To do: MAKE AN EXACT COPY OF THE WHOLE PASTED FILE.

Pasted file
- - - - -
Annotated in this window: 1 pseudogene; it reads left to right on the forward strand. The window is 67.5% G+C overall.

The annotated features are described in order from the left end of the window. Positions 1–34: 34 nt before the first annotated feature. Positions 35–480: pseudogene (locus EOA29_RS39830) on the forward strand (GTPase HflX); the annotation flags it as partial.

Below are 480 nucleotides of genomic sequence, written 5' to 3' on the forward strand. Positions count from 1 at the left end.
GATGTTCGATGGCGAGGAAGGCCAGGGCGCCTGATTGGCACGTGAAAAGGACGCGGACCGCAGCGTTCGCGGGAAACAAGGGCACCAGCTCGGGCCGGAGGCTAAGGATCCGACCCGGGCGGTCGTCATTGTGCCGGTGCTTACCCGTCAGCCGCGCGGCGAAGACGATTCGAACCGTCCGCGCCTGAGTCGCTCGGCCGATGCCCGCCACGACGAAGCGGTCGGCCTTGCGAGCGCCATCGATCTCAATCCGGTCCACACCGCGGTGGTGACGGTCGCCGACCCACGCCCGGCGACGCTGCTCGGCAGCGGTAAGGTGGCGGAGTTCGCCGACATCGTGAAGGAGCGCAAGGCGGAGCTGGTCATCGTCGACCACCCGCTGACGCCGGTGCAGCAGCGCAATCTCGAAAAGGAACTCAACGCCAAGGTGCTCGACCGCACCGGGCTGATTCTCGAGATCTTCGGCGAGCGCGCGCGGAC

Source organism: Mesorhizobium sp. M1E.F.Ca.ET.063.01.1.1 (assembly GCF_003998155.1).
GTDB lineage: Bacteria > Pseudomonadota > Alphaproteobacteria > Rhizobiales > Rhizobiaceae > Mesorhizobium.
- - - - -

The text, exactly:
Annotated in this window: 1 pseudogene; it reads left to right on the forward strand. The window is 67.5% G+C overall.

The annotated features are described in order from the left end of the window. Positions 1–34: 34 nt before the first annotated feature. Positions 35–480: pseudogene (locus EOA29_RS39830) on the forward strand (GTPase HflX); the annotation flags it as partial.

Below are 480 nucleotides of genomic sequence, written 5' to 3' on the forward strand. Positions count from 1 at the left end.
GATGTTCGATGGCGAGGAAGGCCAGGGCGCCTGATTGGCACGTGAAAAGGACGCGGACCGCAGCGTTCGCGGGAAACAAGGGCACCAGCTCGGGCCGGAGGCTAAGGATCCGACCCGGGCGGTCGTCATTGTGCCGGTGCTTACCCGTCAGCCGCGCGGCGAAGACGATTCGAACCGTCCGCGCCTGAGTCGCTCGGCCGATGCCCGCCACGACGAAGCGGTCGGCCTTGCGAGCGCCATCGATCTCAATCCGGTCCACACCGCGGTGGTGACGGTCGCCGACCCACGCCCGGCGACGCTGCTCGGCAGCGGTAAGGTGGCGGAGTTCGCCGACATCGTGAAGGAGCGCAAGGCGGAGCTGGTCATCGTCGACCACCCGCTGACGCCGGTGCAGCAGCGCAATCTCGAAAAGGAACTCAACGCCAAGGTGCTCGACCGCACCGGGCTGATTCTCGAGATCTTCGGCGAGCGCGCGCGGAC

Source organism: Mesorhizobium sp. M1E.F.Ca.ET.063.01.1.1 (assembly GCF_003998155.1).
GTDB lineage: Bacteria > Pseudomonadota > Alphaproteobacteria > Rhizobiales > Rhizobiaceae > Mesorhizobium.